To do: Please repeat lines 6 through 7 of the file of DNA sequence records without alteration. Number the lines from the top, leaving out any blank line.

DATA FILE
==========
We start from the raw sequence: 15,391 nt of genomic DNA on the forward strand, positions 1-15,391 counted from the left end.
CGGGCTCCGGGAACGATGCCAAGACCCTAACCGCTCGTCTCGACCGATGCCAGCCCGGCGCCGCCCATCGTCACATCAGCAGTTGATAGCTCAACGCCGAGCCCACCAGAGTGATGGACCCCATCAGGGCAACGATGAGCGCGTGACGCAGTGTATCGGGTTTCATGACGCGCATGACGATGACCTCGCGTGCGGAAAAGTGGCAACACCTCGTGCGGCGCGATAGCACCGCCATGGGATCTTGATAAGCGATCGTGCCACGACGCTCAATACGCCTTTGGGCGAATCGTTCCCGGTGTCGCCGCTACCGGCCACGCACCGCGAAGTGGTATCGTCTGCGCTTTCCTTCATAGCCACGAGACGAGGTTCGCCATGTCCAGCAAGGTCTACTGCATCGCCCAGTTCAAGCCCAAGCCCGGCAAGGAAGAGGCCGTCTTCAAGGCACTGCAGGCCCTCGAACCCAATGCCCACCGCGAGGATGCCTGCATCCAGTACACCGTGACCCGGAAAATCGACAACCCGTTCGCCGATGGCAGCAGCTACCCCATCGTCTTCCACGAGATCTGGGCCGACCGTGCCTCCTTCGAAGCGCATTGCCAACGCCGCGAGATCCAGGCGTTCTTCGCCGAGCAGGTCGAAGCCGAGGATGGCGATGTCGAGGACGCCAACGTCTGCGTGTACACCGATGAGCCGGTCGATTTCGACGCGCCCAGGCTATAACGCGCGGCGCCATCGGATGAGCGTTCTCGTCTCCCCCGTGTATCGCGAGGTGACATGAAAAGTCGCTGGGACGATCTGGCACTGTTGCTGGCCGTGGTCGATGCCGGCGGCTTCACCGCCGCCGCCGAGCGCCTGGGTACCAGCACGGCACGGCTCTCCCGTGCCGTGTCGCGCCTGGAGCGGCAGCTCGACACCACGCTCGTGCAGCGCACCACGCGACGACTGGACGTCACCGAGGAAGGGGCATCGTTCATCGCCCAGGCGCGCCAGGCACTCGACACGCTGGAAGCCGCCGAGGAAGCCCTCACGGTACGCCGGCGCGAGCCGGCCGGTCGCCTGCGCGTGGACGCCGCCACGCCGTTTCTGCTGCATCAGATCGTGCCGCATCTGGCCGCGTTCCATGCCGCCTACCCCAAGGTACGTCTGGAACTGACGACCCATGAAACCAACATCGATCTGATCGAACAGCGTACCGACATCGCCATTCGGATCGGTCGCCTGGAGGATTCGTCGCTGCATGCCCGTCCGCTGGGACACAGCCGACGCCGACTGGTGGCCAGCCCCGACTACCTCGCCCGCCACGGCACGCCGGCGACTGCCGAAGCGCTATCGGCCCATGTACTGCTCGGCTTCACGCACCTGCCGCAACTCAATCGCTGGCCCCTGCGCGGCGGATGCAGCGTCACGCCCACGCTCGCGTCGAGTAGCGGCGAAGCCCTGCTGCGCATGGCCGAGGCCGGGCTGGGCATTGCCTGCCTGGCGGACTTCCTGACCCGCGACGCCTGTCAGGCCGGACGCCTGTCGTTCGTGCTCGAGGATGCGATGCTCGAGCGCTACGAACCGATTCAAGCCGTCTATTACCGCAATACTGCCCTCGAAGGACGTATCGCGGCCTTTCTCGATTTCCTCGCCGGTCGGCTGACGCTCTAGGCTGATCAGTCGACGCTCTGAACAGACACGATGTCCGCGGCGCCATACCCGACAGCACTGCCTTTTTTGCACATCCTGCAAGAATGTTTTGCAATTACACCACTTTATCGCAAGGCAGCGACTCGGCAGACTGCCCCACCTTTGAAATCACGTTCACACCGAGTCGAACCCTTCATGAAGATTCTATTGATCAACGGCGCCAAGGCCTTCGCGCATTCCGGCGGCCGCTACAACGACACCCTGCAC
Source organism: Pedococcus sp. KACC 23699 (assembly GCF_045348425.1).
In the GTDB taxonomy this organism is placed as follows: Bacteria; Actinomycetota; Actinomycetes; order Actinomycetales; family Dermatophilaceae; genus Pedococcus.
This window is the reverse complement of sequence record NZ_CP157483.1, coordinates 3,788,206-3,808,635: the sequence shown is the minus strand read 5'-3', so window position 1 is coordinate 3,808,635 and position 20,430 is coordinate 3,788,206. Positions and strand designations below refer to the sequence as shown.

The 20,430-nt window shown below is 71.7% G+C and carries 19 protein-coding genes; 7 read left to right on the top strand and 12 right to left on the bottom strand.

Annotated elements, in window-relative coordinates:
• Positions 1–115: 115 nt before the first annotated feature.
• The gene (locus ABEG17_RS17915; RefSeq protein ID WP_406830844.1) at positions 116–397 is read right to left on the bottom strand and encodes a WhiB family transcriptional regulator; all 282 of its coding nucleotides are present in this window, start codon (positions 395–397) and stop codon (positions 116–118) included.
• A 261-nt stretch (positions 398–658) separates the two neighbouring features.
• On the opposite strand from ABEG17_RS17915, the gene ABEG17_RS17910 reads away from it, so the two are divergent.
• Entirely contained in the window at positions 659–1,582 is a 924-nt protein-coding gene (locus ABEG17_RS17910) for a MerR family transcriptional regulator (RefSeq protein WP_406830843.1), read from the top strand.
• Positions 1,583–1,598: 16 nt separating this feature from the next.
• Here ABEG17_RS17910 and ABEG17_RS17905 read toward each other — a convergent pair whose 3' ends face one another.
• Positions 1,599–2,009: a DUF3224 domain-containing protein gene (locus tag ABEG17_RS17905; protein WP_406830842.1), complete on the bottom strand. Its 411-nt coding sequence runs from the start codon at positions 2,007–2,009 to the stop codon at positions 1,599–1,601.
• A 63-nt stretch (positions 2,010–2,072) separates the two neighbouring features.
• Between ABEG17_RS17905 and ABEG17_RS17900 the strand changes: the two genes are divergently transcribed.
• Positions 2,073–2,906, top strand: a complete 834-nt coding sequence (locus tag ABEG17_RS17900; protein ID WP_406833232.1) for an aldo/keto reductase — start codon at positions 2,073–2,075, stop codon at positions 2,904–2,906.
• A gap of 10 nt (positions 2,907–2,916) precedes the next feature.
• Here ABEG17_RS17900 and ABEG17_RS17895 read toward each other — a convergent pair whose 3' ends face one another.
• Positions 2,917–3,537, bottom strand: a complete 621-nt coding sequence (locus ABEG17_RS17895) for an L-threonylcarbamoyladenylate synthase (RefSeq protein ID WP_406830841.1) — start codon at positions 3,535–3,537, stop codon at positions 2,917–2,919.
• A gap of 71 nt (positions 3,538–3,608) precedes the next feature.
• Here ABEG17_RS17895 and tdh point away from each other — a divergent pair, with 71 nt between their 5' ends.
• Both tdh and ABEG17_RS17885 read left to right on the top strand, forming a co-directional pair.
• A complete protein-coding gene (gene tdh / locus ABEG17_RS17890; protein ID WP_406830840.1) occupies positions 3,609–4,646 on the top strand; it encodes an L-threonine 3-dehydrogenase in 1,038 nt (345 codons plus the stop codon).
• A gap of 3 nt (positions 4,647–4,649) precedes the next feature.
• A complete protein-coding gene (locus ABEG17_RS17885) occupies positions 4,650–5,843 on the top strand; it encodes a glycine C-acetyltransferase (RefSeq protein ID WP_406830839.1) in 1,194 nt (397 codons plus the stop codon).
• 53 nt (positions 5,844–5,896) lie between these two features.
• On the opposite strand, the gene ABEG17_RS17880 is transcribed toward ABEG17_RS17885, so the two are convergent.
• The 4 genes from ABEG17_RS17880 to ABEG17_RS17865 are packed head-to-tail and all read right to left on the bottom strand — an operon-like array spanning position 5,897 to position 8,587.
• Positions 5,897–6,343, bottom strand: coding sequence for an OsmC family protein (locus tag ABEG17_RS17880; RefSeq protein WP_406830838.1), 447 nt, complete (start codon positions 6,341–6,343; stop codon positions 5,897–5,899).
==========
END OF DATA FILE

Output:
The 20,430-nt window shown below is 71.7% G+C and carries 19 protein-coding genes; 7 read left to right on the top strand and 12 right to left on the bottom strand.

Annotated elements, in window-relative coordinates: